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Nixzusehen

I really like internal courtyard idea, but the front is an insult to the streetscape and the neighbors.

Calvin Ross Carl

The front does seem a little peculiar, but I appreciate the idea of essentially turning the house backwards and focusing all of the house's attention on the courtyard. Either way, I am excited to see an architect and developer prove that an intriguing home can be created the same way a typical suburban tract home is made.

On another note, such a shame that $327k is considered an affordable home. I would definitely call myself middle class, and would still struggle with affording that home.

stephen

I don't know if I would call the front insulting to the neighbors. There is an honesty about the inward focus of the home. Unfortunately, these "tract" home developments are still very focused on the automobile. I appreciate that it is not another hodgepodge of styles and like the modern approach. The raised courtyard is nice and is another indicator of the inward nature of the home.
So, I dig this design, but it may be just the lesser of two evils. Until we really are able to persuade the market that we need to be focusing on community design then developers will keeps building tract homes.

Ryan Zygar

i am happy to say. prototype is now a home. sold "close to asking" faster then the current average days on market. before our two other houses.

if you build cool stuff it will sell. go out there and make new things and think about it. we owe it to our selves.

this was a lot of fun and huge challenge and i appreciate all involved immensely.

Jim Heuer

It's exciting to see cutting edge architecture make some inroads into the world of mass production housing development. Today's housing tracts tend to embody the worst of faux traditional styling with the worst of mass produced materials and cookie-cutter, AutoCad-induced monotony of design.

Still, as you point out, it wasn't always such. But while you point to the ranch style era as the 20th Century's most notable period when vernacular housing adopted elements of cutting edge design, the key breakthroughs represented by the Ranch Style home actually arrived in the architecturally exciting era of the Craftsman Style 30 years previously.

In the first 15 years of the 20th Century, middle class Americans were searching for a new residential architecture that accommodated the enormous technology-driven lifestyle changes that were sweeping the country. The automobile, telephone, electric streetcar, electric appliances, and a host of other devices were transforming the way the middle class lived and worked... and the Victorian style houses of a previous generation were hopeless inadequate for the new age.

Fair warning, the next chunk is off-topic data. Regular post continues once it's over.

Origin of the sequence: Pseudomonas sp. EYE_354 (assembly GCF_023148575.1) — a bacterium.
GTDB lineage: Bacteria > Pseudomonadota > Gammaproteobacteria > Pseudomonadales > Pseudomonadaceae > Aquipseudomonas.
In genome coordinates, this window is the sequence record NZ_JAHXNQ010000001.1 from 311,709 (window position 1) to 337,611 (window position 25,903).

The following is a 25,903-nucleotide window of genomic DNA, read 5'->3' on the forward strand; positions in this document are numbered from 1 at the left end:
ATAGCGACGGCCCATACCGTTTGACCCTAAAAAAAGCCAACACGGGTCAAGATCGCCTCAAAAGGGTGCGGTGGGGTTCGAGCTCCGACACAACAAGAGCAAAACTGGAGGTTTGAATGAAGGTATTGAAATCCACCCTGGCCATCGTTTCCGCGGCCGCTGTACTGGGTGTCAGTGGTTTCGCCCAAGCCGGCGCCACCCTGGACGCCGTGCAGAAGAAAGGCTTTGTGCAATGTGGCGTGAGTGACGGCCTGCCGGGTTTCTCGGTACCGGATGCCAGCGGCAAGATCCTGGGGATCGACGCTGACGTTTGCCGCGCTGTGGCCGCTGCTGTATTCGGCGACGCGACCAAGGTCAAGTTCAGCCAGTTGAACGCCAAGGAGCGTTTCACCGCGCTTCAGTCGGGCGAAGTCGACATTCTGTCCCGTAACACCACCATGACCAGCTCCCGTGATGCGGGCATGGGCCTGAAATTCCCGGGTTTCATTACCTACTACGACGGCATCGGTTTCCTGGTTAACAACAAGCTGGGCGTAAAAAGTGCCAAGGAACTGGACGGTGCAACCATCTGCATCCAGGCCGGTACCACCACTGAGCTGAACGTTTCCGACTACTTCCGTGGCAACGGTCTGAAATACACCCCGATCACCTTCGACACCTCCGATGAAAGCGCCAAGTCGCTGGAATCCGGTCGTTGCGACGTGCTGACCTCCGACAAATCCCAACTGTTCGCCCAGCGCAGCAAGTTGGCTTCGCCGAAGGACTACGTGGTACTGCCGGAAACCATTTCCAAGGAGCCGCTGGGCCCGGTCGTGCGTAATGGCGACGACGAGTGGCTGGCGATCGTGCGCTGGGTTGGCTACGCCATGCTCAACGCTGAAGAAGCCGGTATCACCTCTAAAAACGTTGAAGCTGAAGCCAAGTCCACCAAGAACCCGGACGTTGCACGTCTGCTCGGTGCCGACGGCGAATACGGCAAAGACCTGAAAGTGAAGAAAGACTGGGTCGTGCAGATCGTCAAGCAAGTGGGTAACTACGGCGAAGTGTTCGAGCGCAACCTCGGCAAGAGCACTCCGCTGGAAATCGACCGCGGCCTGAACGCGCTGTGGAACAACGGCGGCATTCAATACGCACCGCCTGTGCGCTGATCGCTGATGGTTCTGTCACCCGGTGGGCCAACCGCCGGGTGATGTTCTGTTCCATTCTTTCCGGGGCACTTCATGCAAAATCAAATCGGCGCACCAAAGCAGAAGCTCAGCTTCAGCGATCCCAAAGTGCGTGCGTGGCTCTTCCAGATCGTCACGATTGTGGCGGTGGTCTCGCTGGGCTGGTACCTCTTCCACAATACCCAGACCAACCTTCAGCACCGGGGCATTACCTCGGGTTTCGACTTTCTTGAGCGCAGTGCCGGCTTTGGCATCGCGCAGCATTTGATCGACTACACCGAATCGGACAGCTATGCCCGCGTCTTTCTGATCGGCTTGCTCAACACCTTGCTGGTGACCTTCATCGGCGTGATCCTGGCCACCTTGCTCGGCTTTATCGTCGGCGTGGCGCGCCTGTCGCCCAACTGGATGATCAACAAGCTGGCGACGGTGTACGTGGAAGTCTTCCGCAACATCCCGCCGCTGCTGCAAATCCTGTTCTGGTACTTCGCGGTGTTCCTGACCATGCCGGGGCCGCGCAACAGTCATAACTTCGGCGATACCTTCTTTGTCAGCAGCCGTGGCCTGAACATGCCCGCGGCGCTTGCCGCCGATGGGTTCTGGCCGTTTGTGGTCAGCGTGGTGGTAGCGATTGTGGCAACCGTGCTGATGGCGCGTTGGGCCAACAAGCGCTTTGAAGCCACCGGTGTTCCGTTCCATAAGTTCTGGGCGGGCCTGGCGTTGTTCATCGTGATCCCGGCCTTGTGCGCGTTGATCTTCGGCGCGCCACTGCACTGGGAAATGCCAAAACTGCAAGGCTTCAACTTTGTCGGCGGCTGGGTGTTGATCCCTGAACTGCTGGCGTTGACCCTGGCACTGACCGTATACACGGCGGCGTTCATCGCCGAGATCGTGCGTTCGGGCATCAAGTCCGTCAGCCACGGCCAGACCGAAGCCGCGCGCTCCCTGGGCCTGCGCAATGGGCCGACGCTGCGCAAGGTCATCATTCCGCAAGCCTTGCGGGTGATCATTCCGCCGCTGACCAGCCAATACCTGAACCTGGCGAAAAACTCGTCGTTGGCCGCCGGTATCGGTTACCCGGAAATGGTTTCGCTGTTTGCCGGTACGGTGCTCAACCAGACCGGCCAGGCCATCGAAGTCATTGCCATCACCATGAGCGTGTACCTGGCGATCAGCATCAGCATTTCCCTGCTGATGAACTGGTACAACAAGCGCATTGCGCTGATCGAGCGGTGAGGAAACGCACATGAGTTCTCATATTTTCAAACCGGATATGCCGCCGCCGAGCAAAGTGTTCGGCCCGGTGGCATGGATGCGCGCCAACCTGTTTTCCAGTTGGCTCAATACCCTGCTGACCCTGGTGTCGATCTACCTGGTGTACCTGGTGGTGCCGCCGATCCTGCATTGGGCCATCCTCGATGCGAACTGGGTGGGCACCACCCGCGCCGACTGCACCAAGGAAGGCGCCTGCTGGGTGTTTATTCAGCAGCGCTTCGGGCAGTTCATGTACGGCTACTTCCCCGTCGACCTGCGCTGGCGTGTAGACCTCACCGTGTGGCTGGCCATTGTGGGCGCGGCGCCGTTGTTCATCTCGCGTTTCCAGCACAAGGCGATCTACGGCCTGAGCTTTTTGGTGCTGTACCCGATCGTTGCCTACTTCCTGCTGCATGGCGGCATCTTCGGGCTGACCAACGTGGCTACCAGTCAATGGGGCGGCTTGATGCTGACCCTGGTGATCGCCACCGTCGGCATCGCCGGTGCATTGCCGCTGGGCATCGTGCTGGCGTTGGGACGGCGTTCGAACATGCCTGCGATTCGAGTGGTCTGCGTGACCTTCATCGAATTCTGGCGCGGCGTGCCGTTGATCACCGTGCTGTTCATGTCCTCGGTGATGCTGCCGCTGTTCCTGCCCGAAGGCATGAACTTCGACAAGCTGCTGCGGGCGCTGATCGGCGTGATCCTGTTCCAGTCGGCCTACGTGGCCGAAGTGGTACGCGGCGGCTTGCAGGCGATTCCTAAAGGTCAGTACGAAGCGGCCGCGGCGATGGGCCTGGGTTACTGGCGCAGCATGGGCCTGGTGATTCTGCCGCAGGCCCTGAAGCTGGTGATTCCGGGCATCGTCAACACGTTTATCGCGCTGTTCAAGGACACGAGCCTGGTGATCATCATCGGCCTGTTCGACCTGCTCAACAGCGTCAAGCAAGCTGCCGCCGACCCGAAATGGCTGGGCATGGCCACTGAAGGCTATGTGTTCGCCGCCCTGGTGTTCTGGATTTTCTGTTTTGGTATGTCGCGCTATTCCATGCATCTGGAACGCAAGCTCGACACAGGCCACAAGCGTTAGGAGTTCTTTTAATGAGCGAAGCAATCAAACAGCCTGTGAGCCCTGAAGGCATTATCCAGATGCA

The pages of the "shelter" magazines of the day like The Craftsman and Ladies Home Journal were filled with articles by leading architects advocating for one or another concept of modern design. From this era sprang the elimination of the formal entry hall, the introduction of the "open plan" of interiors where living room, dining room, and sometimes kitchens flowed from one to the other with minimal barriers, and an emphasis on merging indoor and outdoor spaces.

These concepts were embraced eagerly by buyers who snapped up "ultra-modern" bungalows by the thousands all across Portland's east side as developers quickly embraced this "modern architecture" and adapted it for cost-conscious buyers.

Today, as we are surrounded by tens of thousands of Craftsman Style bungalows in Portland, their shear ubiquity blinds us to how revolutionary the embrace of modern architecture in that era really was. Some writers of the day railed against the vulgarity and cheapness of these new home styles and their rejection of "proper" Victorian and Colonial residential designs. More traditionally minded architects lamented the public's distraction by contemporary styles. Regardless of these critics, Portland's new home builders went from constructing 80% of their homes in Colonial and late Victorian Styles in 1904 to nearly 80% in Craftsman Styles and other versions of "Progressive Architecture" by 1910... a phenomenally rapid shift in adoption of a brand new architectural idiom.

Would that such an adventurous embrace of modern design might appear among modern home buyers. Perhaps it will if our society can somehow recapture that boundless faith in "progress" and "the modern" that encouraged those thousands of early 20th Century Portland home buyers to overthrow the dead hand of "traditional architecture".

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